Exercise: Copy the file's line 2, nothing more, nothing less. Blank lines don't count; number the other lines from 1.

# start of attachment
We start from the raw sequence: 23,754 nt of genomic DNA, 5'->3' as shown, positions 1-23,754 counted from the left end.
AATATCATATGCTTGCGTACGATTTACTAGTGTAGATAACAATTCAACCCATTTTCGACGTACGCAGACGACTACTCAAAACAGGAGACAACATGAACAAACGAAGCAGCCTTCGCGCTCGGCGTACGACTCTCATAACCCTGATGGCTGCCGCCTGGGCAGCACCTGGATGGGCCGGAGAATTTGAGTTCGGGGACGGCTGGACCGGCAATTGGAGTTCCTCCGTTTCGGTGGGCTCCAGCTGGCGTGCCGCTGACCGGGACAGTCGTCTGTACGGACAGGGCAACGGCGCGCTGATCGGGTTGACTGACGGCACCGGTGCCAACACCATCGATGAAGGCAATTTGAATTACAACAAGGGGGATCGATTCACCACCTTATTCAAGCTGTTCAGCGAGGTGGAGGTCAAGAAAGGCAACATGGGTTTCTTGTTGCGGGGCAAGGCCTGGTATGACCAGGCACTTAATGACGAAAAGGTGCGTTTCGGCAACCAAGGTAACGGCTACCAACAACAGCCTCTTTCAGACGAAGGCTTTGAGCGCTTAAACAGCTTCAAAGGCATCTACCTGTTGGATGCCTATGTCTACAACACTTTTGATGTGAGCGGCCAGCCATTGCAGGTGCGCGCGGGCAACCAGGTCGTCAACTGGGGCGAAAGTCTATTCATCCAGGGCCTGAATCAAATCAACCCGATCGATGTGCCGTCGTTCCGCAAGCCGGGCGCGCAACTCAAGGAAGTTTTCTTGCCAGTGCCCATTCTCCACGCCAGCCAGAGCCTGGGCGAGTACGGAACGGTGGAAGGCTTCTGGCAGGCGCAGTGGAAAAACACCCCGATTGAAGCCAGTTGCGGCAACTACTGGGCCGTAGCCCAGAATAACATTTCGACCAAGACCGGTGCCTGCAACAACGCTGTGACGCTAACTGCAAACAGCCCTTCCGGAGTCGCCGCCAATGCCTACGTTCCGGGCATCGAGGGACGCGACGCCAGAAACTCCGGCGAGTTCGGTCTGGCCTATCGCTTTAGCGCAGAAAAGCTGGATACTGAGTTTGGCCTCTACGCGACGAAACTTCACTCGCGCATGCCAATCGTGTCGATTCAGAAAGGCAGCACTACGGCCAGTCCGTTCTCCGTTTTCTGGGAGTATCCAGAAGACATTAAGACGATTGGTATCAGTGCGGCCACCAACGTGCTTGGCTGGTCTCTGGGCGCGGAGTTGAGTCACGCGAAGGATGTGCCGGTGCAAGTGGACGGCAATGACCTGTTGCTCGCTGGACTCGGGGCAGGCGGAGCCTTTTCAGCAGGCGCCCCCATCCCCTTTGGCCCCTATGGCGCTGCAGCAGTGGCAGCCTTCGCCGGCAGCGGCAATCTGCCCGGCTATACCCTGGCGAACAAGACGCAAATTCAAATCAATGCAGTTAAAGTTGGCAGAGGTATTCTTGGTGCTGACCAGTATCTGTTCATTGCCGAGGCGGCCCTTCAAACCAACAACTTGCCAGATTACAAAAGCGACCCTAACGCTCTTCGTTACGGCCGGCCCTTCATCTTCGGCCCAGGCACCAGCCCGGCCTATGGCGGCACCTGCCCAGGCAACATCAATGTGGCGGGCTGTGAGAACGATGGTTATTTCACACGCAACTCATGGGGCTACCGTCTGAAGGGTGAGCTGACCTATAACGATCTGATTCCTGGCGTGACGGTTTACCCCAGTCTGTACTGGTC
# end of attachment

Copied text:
AATATCATATGCTTGCGTACGATTTACTAGTGTAGATAACAATTCAACCCATTTTCGACGTACGCAGACGACTACTCAAAACAGGAGACAACATGAACAAACGAAGCAGCCTTCGCGCTCGGCGTACGACTCTCATAACCCTGATGGCTGCCGCCTGGGCAGCACCTGGATGGGCCGGAGAATTTGAGTTCGGGGACGGCTGGACCGGCAATTGGAGTTCCTCCGTTTCGGTGGGCTCCAGCTGGCGTGCCGCTGACCGGGACAGTCGTCTGTACGGACAGGGCAACGGCGCGCTGATCGGGTTGACTGACGGCACCGGTGCCAACACCATCGATGAAGGCAATTTGAATTACAACAAGGGGGATCGATTCACCACCTTATTCAAGCTGTTCAGCGAGGTGGAGGTCAAGAAAGGCAACATGGGTTTCTTGTTGCGGGGCAAGGCCTGGTATGACCAGGCACTTAATGACGAAAAGGTGCGTTTCGGCAACCAAGGTAACGGCTACCAACAACAGCCTCTTTCAGACGAAGGCTTTGAGCGCTTAAACAGCTTCAAAGGCATCTACCTGTTGGATGCCTATGTCTACAACACTTTTGATGTGAGCGGCCAGCCATTGCAGGTGCGCGCGGGCAACCAGGTCGTCAACTGGGGCGAAAGTCTATTCATCCAGGGCCTGAATCAAATCAACCCGATCGATGTGCCGTCGTTCCGCAAGCCGGGCGCGCAACTCAAGGAAGTTTTCTTGCCAGTGCCCATTCTCCACGCCAGCCAGAGCCTGGGCGAGTACGGAACGGTGGAAGGCTTCTGGCAGGCGCAGTGGAAAAACACCCCGATTGAAGCCAGTTGCGGCAACTACTGGGCCGTAGCCCAGAATAACATTTCGACCAAGACCGGTGCCTGCAACAACGCTGTGACGCTAACTGCAAACAGCCCTTCCGGAGTCGCCGCCAATGCCTACGTTCCGGGCATCGAGGGACGCGACGCCAGAAACTCCGGCGAGTTCGGTCTGGCCTATCGCTTTAGCGCAGAAAAGCTGGATACTGAGTTTGGCCTCTACGCGACGAAACTTCACTCGCGCATGCCAATCGTGTCGATTCAGAAAGGCAGCACTACGGCCAGTCCGTTCTCCGTTTTCTGGGAGTATCCAGAAGACATTAAGACGATTGGTATCAGTGCGGCCACCAACGTGCTTGGCTGGTCTCTGGGCGCGGAGTTGAGTCACGCGAAGGATGTGCCGGTGCAAGTGGACGGCAATGACCTGTTGCTCGCTGGACTCGGGGCAGGCGGAGCCTTTTCAGCAGGCGCCCCCATCCCCTTTGGCCCCTATGGCGCTGCAGCAGTGGCAGCCTTCGCCGGCAGCGGCAATCTGCCCGGCTATACCCTGGCGAACAAGACGCAAATTCAAATCAATGCAGTTAAAGTTGGCAGAGGTATTCTTGGTGCTGACCAGTATCTGTTCATTGCCGAGGCGGCCCTTCAAACCAACAACTTGCCAGATTACAAAAGCGACCCTAACGCTCTTCGTTACGGCCGGCCCTTCATCTTCGGCCCAGGCACCAGCCCGGCCTATGGCGGCACCTGCCCAGGCAACATCAATGTGGCGGGCTGTGAGAACGATGGTTATTTCACACGCAACTCATGGGGCTACCGTCTGAAGGGTGAGCTGACCTATAACGATCTGATTCCTGGCGTGACGGTTTACCCCAGTCTGTACTGGTC